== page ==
Is Brand Differentiation A Strategy Worth Pursuing?

Brand Differentiation

While publishing various articles on the topic of brand differentiation and positioning I became involved in some very interesting and intensive debates on the merits and even the relevance of this concept with the modern consumers.

The discussions can be summarized into a single question: is brand differentiation still a valid strategy worth pursuing, or just an old school concept that lost its relevance?

Those who think brand differentiation is not worth the effort argue that the modern consumers perceived most products as commodities that offer little or no differentiation. Moreover, with the all the products within a category being offered at a “decent” quality level, any option would satisfy most of one’s needs.

What was even more surprising was some of the questions and comments were posted by fellow marketers, and not just occasional readers of my articles.

My short answer to the question above is that positioning the brand for meaningful differentiation is a must. Moreover, with brands today facing fierce competition, this strategy should be the first step in the branding process.

We all have our brand preferences in categories we care about. When it comes to toothpicks, any brand will do for me, so I buy whatever is available. When it comes to my hobbies, such as my road bike or my camera, I spend a lot of time researching, deciding, and justifying.

The higher the financial and emotional investment, the stronger the consumer involvement in the buying process, the more important brand differentiation becomes.

We often buy emotionally and justify rationally.

The benefits of having a differentiated brand spread beyond the relationship with consumers.

Differentiation is also an important motivational factor for your sales force. A unique or strongly differentiated product is easier to sell, as it generates more interest and opens more doors.

Your independent distribution will also appreciate a differentiated product. Distributors are looking for ways to stay relevant to their customer base, and avoid price wars with their competitor across the street.

If consumers didn’t care about what products they choose, their only shopping criteria would be price and availability. And yet some are willing to drive long distances to buy their favorite brand.

And finally differentiation generates loyalty, which is the key ingredient of a strong brand.


  1. Michael says:

    Very valid points Ken. Thanks for sharing.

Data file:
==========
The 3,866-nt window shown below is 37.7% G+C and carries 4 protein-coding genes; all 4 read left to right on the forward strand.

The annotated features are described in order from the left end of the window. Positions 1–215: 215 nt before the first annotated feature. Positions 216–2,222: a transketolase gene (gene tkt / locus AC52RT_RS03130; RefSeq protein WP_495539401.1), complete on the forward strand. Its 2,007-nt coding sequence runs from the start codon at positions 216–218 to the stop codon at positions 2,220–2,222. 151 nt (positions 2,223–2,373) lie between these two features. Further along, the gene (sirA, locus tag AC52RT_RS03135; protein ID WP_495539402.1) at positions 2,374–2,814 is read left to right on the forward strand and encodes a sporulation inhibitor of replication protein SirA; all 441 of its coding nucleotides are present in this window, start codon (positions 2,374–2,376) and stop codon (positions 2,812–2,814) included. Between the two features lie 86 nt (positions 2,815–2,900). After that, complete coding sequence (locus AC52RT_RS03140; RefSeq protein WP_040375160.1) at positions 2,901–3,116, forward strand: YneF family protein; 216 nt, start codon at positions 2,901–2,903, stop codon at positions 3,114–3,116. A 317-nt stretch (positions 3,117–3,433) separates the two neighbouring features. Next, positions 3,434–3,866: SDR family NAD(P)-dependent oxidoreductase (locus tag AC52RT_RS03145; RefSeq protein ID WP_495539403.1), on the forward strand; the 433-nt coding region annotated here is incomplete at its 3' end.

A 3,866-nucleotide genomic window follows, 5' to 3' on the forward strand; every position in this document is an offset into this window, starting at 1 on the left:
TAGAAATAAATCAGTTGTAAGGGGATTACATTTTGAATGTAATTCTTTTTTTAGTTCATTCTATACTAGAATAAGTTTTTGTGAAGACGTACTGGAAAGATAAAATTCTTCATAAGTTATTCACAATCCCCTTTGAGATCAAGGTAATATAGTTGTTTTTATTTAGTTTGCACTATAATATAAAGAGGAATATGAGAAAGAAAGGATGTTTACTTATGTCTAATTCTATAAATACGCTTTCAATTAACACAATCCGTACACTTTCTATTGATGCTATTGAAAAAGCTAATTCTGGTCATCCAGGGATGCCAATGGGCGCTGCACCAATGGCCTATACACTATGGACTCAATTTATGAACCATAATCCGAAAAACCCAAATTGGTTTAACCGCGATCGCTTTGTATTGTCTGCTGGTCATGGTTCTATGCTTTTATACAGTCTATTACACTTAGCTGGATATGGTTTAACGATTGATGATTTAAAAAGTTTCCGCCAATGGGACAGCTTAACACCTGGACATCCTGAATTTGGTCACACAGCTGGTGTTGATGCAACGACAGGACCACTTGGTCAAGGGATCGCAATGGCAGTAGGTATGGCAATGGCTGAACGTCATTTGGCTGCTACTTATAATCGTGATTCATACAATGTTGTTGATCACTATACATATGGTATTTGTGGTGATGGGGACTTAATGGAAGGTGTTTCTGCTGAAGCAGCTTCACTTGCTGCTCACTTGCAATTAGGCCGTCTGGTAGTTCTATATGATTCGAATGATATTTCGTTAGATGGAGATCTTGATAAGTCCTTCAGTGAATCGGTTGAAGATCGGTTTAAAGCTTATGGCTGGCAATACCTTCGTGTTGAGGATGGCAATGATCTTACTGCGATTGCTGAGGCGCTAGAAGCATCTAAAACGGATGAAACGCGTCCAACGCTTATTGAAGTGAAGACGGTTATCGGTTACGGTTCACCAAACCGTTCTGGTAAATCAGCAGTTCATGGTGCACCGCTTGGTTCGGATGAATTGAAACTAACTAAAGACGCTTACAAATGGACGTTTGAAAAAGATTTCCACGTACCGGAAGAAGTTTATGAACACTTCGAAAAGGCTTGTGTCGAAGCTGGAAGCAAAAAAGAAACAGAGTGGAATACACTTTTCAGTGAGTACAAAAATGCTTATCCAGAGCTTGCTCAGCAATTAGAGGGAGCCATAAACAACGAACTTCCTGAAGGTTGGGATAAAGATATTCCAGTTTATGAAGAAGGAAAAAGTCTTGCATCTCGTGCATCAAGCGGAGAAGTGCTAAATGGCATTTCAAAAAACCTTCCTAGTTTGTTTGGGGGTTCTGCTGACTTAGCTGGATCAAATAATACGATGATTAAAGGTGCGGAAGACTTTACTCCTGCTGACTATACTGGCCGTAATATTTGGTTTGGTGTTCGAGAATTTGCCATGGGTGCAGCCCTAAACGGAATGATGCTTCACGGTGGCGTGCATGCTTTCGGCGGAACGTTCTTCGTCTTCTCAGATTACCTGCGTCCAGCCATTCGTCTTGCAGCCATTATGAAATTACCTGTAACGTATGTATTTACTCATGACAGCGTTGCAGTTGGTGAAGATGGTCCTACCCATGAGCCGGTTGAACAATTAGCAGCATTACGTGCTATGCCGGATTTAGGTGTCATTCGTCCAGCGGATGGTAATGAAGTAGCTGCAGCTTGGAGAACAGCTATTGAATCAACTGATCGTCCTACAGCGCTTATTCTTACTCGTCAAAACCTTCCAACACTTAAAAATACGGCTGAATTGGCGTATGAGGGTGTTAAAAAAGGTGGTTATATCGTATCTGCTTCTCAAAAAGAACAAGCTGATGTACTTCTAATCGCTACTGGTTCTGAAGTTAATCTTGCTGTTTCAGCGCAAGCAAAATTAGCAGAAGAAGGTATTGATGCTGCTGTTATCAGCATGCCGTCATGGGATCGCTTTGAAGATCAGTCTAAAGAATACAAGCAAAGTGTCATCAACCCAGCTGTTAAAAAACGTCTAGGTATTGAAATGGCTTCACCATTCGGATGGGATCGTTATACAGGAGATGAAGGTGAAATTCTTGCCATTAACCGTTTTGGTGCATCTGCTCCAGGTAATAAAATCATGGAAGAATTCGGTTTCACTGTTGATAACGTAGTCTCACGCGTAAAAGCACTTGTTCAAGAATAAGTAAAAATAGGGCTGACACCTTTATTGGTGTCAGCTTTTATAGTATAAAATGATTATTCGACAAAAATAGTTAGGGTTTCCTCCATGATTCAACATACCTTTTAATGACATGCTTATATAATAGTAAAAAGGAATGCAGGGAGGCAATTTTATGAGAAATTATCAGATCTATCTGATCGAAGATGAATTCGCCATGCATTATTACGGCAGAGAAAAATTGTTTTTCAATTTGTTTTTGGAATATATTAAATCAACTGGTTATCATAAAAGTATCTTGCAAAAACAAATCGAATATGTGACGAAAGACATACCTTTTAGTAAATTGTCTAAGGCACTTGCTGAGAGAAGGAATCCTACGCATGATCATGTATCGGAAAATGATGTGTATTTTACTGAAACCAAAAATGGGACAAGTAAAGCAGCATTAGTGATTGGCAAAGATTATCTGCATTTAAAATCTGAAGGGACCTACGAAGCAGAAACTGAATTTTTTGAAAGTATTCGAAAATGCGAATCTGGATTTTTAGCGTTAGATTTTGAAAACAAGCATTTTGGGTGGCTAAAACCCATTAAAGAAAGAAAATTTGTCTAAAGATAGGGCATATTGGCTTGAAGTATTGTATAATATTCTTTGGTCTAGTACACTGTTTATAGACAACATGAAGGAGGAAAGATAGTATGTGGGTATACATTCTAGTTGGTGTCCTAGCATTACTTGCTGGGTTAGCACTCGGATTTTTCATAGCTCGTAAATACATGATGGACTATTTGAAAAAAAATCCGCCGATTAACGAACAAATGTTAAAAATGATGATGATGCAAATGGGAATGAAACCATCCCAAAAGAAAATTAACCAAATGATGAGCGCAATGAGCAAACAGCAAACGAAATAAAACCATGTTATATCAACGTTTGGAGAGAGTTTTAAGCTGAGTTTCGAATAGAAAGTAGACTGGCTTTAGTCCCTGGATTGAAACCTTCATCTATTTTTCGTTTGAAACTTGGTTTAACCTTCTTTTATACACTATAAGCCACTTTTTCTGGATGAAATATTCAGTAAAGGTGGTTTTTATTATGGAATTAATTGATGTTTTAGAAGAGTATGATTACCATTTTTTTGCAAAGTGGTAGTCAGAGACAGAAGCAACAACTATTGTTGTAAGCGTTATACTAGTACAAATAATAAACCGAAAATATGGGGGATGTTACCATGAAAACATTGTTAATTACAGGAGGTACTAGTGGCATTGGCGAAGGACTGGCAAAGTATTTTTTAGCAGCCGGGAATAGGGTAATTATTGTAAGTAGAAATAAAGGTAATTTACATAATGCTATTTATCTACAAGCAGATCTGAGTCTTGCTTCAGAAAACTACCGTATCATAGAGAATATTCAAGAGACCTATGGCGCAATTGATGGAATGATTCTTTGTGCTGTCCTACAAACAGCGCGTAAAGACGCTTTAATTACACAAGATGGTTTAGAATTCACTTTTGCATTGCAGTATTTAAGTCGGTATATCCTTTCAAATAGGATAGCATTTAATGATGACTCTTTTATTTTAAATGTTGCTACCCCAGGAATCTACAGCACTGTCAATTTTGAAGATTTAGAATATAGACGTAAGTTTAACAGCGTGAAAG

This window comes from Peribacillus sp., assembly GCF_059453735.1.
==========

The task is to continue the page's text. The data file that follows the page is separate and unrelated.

2. My question is… Can you honestly call what you have a “Brand” if ‘Differentiation’ isn’t at least a component of your Strategy? Pretty much every Company and/or Product has a Name and most have at least a minimal Logo and Look & Feel associated with them; but that doesn’t make them a “Brand”. Creating/maintaining a “Brand” requires an awareness of one’s unique Mission (reason for being) and Position [relative to competitors within the category] and then conscious action to speak to Consumers about Relevant Messaging in a Voice that encapsulates your Value Proposition [Rational and/or Emotional] while simultaneously expressing the unique Identity you seek to establish/maintain. I think I agree with your point that postmodern consumers are increasingly cynical about the intangible narratives and mythologies that advertising historically associates with ‘Brand identity’ above and beyond the actual realities of the branded product itself. I can see how this might make one question if the [traditional] concept of a Brand in and of itself is still relevant and it certainly might be a call to action to reevaluate how we express Brand identity outside of direct product attributes. However, even in commoditized categories, competitive marketplaces provide consumers with a choice between multiple options (and individual consumers often purchase with consistent preferences from among those options). At its most basic, the purpose of a Brand is to put a name/identity to an option within the category. Whether we’ve lost sight of it or not, every other undertaking in service of that brand is necessarily intended to influence the consumer’s choice of our brand over an alternative option. How we influence that choice may need to change to reflect an evolving consumer sophistication but ultimately a choice between ‘equals’ requires a tipping point of perceived/understood/imagined difference that drives the selection of one option over the other. Regardless of the actions of the Brand holder, the ‘true Brand identity’ exists in the mind of the consumer and is predicated on personal associations of what makes that product/company/brand different from its competitors. If one seeks to create/maintain a “Brand” then everything they do to support that Brand needs to establish its unique identity in the marketplace and ideally influence consumers to choose it over its competitors. Unless the consumer is simply pulling an item off the shelf at random; that choice requires the consumer to see it as “different” whether they consciously realize it or not.

  3. Michael says:

    Very interesting information Jeffrey, thanks for sharing.

  4. Michael, At a recent conference I organized for wine marketing professionals, we discussed this topic along with the broader issue of understanding what consumers say versus what they do. A consumer may say that they don’t have a preference of a brand but their behavior can be very different from what they say. You and your readers might find my summary of the event relevant.

    Also, the best book I have read on differentiation is called DIFFERENT by Youngme Moon who teaches at Harvard. You can read a review of it here.


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